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Back at the car after a 50 mile ride.
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Memorial Day BBQ at Spruce Campground.
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One of the locals.
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Smiiile!.

After a rest day, we climb in the "Pentapitch" area. It's really hot again. We get to the parking area in stifling heat and full sun. The climb looks really good from a distance, but there are many cars and it's in the sun… we look for other otpions in the guidebook, but finally decide to give it a try anyway. On our way up the approach, two guys tell us that there is nobody waiting at the base of "Pentapitch", something that is apparently fairly unusual. So we speed up, get to the base while a party of two is finishing the first pitch. The route looks really good from here (can only see the bottom half); Lumpy-esque low angle flares on really gorgeous looking rock. We take our time getting ready to give the others some space and link the first two pitches together for a super-long, really good 5.7-ish pitch (rated 5.6…). Next pitch goes up a short ramp to a treed, multi-tiered ledge. From there two more pitches (which we again do as one), go up a really gorgeous looking face , using a ramp at first then some tricky friction (5.8 PG) above the first anchor, to a thin finger crack and a bit more face climbing to the top. Good route (done in 3 long pitches)! We rap 155ft back to the treed ledge, then scrambled down to the bolted anchor atop "Sasquatch" a 5.9+ crack pitch that is reputed to be the best crack pitch in the area. We rap down to the base of that pitch, have some Gu and water, then go up again. Beautiful, Lumpy-like 5.9+ finger crack, complete with a roof move on good hand jams, and good rests at intervals. Definitely a classic. Pro is great all the way.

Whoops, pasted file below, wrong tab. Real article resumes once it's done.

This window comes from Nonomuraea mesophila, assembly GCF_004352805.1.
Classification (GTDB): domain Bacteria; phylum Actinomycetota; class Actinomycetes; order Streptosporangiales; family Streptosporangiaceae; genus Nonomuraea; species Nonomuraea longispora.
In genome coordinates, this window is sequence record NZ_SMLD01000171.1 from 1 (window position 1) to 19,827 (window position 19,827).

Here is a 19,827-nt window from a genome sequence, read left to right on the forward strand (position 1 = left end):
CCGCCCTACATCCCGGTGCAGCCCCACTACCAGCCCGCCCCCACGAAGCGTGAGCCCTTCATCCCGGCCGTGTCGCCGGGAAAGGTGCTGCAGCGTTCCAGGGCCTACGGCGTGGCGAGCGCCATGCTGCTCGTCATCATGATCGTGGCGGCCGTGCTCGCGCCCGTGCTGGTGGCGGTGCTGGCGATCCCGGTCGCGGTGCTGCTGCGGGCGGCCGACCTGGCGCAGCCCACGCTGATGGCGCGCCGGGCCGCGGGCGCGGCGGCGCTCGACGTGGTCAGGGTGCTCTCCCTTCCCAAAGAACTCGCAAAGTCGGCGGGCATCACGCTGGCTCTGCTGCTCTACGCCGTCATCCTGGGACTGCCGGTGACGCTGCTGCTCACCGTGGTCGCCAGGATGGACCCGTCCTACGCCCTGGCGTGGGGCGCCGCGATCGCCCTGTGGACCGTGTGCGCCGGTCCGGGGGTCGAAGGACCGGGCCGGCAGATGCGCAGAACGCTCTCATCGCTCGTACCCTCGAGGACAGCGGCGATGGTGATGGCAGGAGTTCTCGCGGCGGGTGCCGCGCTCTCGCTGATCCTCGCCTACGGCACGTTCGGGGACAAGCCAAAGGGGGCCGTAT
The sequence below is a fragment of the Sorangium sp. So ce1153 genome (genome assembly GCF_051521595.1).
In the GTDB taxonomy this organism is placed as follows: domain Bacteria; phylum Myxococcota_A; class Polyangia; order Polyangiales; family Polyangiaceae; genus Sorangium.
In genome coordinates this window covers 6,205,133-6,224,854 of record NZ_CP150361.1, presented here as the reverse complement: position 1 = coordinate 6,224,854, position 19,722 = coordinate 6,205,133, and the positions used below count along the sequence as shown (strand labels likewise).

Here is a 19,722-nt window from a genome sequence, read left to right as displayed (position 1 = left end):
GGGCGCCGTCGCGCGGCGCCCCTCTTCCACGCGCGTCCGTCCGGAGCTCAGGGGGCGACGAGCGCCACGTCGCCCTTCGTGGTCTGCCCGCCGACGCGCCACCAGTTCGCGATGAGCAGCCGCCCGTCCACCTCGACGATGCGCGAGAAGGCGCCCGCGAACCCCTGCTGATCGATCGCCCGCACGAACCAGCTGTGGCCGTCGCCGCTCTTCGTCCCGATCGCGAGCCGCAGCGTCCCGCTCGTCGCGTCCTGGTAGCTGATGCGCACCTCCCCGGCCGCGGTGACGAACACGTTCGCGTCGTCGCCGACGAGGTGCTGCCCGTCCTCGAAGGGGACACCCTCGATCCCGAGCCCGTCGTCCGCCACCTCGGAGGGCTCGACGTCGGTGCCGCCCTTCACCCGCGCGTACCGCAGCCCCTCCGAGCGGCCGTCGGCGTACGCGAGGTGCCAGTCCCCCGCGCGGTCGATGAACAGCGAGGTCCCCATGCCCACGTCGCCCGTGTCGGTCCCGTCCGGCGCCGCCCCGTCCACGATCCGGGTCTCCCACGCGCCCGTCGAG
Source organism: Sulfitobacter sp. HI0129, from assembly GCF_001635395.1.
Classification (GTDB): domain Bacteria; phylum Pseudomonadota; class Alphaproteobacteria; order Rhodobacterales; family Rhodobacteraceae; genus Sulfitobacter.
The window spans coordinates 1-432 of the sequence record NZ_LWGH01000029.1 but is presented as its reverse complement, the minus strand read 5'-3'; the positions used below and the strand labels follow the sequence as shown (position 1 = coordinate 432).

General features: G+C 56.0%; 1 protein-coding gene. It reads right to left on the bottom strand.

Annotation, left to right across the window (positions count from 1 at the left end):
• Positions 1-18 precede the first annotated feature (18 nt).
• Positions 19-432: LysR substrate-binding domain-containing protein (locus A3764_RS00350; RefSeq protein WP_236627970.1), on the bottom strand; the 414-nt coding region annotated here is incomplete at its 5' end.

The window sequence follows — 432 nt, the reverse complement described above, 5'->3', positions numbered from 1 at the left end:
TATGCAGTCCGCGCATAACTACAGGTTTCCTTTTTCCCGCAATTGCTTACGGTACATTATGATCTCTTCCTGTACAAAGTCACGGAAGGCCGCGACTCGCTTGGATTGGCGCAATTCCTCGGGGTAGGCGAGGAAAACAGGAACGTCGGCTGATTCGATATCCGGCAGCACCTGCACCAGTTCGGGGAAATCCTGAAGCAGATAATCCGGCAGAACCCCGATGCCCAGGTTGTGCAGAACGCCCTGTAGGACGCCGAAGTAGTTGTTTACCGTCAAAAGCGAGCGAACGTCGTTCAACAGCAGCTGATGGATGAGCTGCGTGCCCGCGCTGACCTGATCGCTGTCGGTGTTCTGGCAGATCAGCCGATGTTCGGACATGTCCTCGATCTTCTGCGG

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Eric on the 4th pitch of "Pentapitch".
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Higher up on the same pitch.
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Views from Pentapitch.
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The great finger crack of "Sasquatch" (5.9+) in the Pentapitch area.
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Higher on the same pitch.

For our last day at LC, we go to Crescent Crack Buttress. We end up climbing a total of 7 pitches. We link "Crescent Crack" (5.7), with "Crescent Crack Direct Variation" (5.9) and the "Final Link" (5.9). The first pitch of Crescent Crack is really fun with pro all over. The 2nd pitch is more tricky - with an akward move at the start and a chimney with not much pro. The direct variation pitch is good but felt pretty stiff for 5.9. The slab pitch (Final Link) is really fun (5.9 is a fair rating); beware that the bolts are pretty widely spaced. We then rap down to the Coffin to climb "The Coffin" (5.9) - a great fingercrack with lots of footholds on the face - and the "Right Side Variation" (5.9) as a 2nd pitch. It's a double-rope rap from the top anchors to the ground. We finish with "The Viewing" (10a), a good face climb right of "The Coffin" with a scary runout at the end on not-so-positive holds. Contrary to what is mentioned in the guidebook, the start of the Viewing and the Coffin are not R; probably just PG, if that (there are some bomber small Alien placements to be found). All in all, a good day climbing, one of the best we've had in LC.

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At the start of the trail leading to the Crescent Crack Buttress (note the sign).
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Starting the first pitch of "Crescent Crack Buttress" (5.7).
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Higher on the "Direct Crescent Crack Variation" (5.9).
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Views.
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Slabby! "The Final Link" (5.9).
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Bar near the mouth of the BC canyon.
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Eric on "The Coffin" (5.9) - a great finger crack.
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Starting the second pitch.
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Local taking a nap.
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Climbing "The Viewing" (5.10a), the bolted face next to The Coffin.